However, it’s the first debt-free million that’s always the hardest-fought, and the most-fondly remembered.  

How much is too much? 

Risk? 

Sure. 

No risk no gain. 

However… 

… I’m sure you’ve also heard… 

… “want gain not pain“.

How do we achieve that? 

It boils down to the level of risk. 

How much risk is too much? 

Do we have a measure? 

Sure. 

Meaning, without getting into any mathematics?

Yes. 

What’s a hands-on everyday TomDickHarry dumdum yet practical cum successful measure for risk without any hype or brouhaha? 

Sleep. 

Sleep? 

Yeah. 

How? 

Are we sleeping well? 

Is our sleep getting disturbed because of the risk we’ve taken? 

No? 

We’re fine. 

The risk we’ve taken is bearable. 

It’s not disturbing us enough to disturb our sleep. 

Yes? Sleep disturbed? Because of risk? 

We’ll, too much then. 

Reduce the risk. 

By how much? 

Till your sleep is not disturbed because of it. 

It’s as simple as that. 

What to do with a racing mind? 

Harness it. 

Or, it’ll get you. 

How? 

It won’t stop racing till it finds something of interest. 

Then, it’ll hook on… 

… without caring too much… 

… whether that something’s good or bad.

At that stage, you might not be able to control your mind. 

Control it when it’s controllable. 

Before it’s latched on. 

Before the flow has started. 

Define for yourself the area of flow. 

Actively make your mind connect. 

Regulate your flow. 

Enjoy the harnessed potential of your mind.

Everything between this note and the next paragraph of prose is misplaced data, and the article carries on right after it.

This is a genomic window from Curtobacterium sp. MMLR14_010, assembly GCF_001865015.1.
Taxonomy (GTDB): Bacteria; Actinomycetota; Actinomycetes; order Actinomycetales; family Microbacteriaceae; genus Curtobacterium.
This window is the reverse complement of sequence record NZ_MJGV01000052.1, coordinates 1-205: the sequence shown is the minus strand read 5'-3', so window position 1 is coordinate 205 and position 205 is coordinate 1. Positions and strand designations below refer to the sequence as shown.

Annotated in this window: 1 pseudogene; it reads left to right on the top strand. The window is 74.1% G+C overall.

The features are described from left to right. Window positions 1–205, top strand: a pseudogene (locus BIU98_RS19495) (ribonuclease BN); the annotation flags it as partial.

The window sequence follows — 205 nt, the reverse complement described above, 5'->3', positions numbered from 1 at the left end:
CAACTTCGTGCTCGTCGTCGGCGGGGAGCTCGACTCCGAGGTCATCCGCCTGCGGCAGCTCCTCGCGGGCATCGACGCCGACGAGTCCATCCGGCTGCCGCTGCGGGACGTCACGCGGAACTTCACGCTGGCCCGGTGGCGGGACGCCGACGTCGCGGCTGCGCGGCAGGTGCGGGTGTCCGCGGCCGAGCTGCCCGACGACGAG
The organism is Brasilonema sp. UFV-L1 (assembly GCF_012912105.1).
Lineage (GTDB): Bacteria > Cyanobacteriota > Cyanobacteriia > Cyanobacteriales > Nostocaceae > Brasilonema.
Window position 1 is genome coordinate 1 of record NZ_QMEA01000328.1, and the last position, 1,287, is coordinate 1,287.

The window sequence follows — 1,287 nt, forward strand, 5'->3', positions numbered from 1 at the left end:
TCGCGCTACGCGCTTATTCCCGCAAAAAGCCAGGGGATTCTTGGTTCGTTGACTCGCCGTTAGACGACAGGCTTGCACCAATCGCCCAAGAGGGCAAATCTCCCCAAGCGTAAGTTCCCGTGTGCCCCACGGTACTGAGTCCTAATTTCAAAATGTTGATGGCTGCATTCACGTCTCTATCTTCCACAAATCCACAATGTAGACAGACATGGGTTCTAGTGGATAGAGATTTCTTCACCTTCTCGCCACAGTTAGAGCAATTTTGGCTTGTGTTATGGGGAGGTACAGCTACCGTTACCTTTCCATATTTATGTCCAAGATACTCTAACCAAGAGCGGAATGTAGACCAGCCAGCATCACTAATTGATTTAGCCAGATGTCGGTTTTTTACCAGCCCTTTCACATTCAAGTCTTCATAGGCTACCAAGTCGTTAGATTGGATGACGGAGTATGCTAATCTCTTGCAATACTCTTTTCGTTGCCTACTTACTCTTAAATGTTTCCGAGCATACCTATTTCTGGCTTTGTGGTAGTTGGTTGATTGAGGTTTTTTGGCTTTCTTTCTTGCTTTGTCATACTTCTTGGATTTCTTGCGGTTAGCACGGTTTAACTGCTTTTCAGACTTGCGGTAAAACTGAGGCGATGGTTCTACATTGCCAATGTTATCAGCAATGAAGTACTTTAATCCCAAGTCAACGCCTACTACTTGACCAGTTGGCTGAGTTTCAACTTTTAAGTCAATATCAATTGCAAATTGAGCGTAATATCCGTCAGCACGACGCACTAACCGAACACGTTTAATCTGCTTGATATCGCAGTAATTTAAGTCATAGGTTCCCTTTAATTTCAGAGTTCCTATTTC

Let’s observe a practical example in motion. 

I’ve actively latched on my mind, among other things, to the stock market. 

The market has many aspects.

I need to take into account most of these, if not all, while picking a stock. 

Sure. 

However, some aspects stand out for me. 

To these aspects I latch on my mind very thoroughly. 

I like it to get a feel for honesty. 

While I’m screening a stock, my racing mind either picks honesty or it doesn’t. 

If it hasn’t smelt and felt honesty after two days of studying the stock, I just let the stock go. 

Some are big on numbers. Some are big on charts. Sure, I look at both. Honesty delivers the final decision for me, though, as in, the crucial blow. 

Instead of resorting to all kinds of nonsense, the racing mind can be taught to become one’s greatest asset. 

What about Daddy Cool? 

Boney M sang this blockbuster hit in the ’70s.

I’m sure you’ve heard it, because it’s still the rage. 

he’s crazy like a fool – what about daddy cool? 

Who’s Daddy Cool? 

You tell me. 

Is it you, in a cool cucumber moment, slow to respond to stimulus, devoid of anger, master of your situation in a kinda non-bossy, non-micro-managing (cool) way? 

And what of Mr. Hyde’s Dr. Jekyll nature? 

We’re talking about your “like a fool” moment.

Just for your information, winning behaviour is often termed foolish by the crowd. 

Contrarian investing is one such example. 

Successful derivative trading is another. 

To cap it, let’s not even talk about private equity in real-estate. 

Did someone mention high-yield structured-debt? 

There are many examples of “foolish” behaviour. 

These same examples earn very well. 

So… 

… how do we do it? 

We maintain our cool. 

We keep all basics going, as they are. 

With a small portion of our surplus, we take calculated risks, in a controlled environment. 

Sure, these risks will appear foolish to someone on the outside. 

However, our controlled environment has installed riders for our safety. 

A balance-sheet might be stressed, but not stressed enough for bankruptcy. 

A lock-in might be ultra-short. 

A stop-loss might be in place. 

Collateral might be up to 4x.

There might be a highly reputed Trustee in between. 

What have you.

Have your Daddy Cool fool-moments. 

Take some calculated risks with small portions of your surplus. 

These should give your portfolios an extra-boost. 

That nagging nagging push towards action 

Yeah, it’s always lurking… 

… in the background…